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Kansas Voters Could Change the Way Judges Are Selected

The opinions expressed by columnists are their own and do not necessarily represent the views of Townhall.com.

Kansas will have a proposition on the November ballot that could send shock waves into the tenure of state court judges. The voters in Kansas' Johnson County will vote on the right to elect their 10th judicial district court judges instead of having them chosen by the lawyers.


We hear a lot in the media about bringing democracy to the world. Citizens in this suburban Kansas City county are asking for more democracy in the middle of the United States.

How state judges get their jobs is a matter of state option, and there are a wide variety of rules.

Some state court judges are elected by the people, some in partisan elections, some in nonpartisan elections. About half the states, including Kansas, use some variation of the so-called Missouri Plan, a process that originated in the 1940s, which gives broad control to licensed attorneys.

Missouri voters are unhappy with their Missouri Plan because lawyers have successfully placed on the bench a succession of liberal judges, and it could be six years before a Republican has a chance to be appointed to the state Supreme Court. In April, the lawyers successfully lobbied against the Missouri state legislature's attempt to reform the process.

Kansas gives its licensed lawyers an unusually powerful role in the selection of state Supreme Court justices. Some voters are beginning to see a connection between that extraordinary control and the judges' widely criticized decision to order the state legislature to appropriate hundreds of millions of dollars of taxpayer money to public schools.

The appropriation of taxpayer funds, and the raising of taxes that this necessarily requires, should be a legislative, not judicial, function. The grabbing of spending and taxing powers by courts is a major reason why we call these judges supremacists.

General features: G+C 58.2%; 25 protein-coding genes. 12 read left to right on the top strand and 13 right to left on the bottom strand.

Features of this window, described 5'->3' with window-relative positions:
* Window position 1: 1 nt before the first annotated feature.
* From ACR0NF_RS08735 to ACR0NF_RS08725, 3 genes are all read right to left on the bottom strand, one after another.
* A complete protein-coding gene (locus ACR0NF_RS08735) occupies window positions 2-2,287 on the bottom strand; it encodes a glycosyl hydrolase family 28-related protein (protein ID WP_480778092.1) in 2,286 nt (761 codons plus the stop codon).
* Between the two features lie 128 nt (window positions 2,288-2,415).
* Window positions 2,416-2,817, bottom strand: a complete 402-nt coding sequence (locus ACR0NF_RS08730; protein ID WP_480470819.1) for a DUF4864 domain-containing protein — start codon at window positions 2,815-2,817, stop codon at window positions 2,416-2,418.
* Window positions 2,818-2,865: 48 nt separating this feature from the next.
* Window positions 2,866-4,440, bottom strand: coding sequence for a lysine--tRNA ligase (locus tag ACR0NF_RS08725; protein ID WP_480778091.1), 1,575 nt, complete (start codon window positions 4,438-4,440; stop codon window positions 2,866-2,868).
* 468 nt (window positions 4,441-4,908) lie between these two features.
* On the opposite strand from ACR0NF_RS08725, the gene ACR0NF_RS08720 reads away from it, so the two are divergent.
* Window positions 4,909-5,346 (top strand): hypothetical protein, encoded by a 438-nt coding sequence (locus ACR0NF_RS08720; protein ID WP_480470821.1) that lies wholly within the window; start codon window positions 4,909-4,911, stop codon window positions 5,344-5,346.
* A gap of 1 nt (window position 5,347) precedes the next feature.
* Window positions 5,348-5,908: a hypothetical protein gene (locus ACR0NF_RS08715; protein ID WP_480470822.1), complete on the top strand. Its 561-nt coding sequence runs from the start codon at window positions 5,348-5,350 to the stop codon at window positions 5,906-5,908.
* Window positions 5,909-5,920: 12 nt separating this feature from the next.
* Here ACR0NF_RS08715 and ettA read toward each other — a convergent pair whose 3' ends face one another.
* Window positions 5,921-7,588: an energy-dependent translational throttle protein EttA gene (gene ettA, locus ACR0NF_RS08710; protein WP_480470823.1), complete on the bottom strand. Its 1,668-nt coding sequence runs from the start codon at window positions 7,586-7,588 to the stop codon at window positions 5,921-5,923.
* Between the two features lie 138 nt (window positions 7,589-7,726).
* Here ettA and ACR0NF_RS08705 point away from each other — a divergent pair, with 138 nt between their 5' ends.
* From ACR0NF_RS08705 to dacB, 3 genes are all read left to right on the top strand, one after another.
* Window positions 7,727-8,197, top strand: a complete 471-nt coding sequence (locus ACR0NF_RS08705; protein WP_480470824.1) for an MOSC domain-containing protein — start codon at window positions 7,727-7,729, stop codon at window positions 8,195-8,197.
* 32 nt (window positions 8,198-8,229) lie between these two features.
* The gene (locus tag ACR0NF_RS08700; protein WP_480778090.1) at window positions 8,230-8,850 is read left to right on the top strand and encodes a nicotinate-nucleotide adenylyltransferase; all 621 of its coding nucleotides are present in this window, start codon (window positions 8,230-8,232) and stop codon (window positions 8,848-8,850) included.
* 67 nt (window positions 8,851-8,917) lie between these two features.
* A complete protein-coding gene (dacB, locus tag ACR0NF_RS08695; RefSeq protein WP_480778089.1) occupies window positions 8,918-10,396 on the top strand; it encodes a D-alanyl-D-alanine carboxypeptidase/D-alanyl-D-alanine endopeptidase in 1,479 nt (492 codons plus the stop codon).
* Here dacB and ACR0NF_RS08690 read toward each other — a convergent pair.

Under the Kansas procedure, when there is a vacancy on the Kansas Supreme Court, a nominating commission (on which the attorneys enjoy a 5-to-4 majority) secretly chooses its three favorites, and the governor must pick one of the three. That's the whole process: no checking, no appeal, no oversight, no second opinion.

This plan is supposed to result in the "nonpartisan" and "merit" selection of judges, but scholars who have studied the process have concluded that the commission selects judges based on the socio-economic interests of the attorneys and their clients.

Attorneys are a special-interest group just like any other group that aggressively lobbies for the interests of its members. In Kansas, the commission has had no shame about selecting judges who make political contributions to Democratic candidates.

Kansans are asking, "Why should the lawyers have such extraordinary control over the selection of judges who will then rule on cases brought by the lawyers who gave them their jobs?" Nine other states allow their licensed attorneys to select some of the nominating commission members, but 41 states either give the lawyers no power in the initial selection of state supreme court justices or balance the lawyers' role with commissioners chosen by democratically elected public officials.

We hear a lot of talk today about the need for an "independent" judiciary. We do need a state judiciary that is independent of the attorneys and their special interests, especially trial lawyers.


Kansans in Johnson County have discovered they have the right to change their procedure and elect their judges. To put this proposition on the ballot, they collected 14,000 signatures, twice the number required.

A judicial activist on the Wisconsin Supreme Court felt the wrath of voters in April when he became the first justice ousted by voters there in 41 years. Democratic Gov. Jim Doyle, who had appointed him, called the negative campaign for that seat a "tragedy," but the real tragedy is when voters have no say-so in combating the judicial tyranny. Many important issues face state court judges in addition to school funding. Same-sex marriage was decided by only one vote in the highest courts of five states. It's unlikely that any judge elected by the people would declare the Pledge of Allegiance unconstitutional, as some life-tenured federal judges have done and could do again.

We've got a better chance of sticking with the will of the American people if state judges are elected rather than appointed by lawyers who have an interest in winning big-verdict cases before those very judges.


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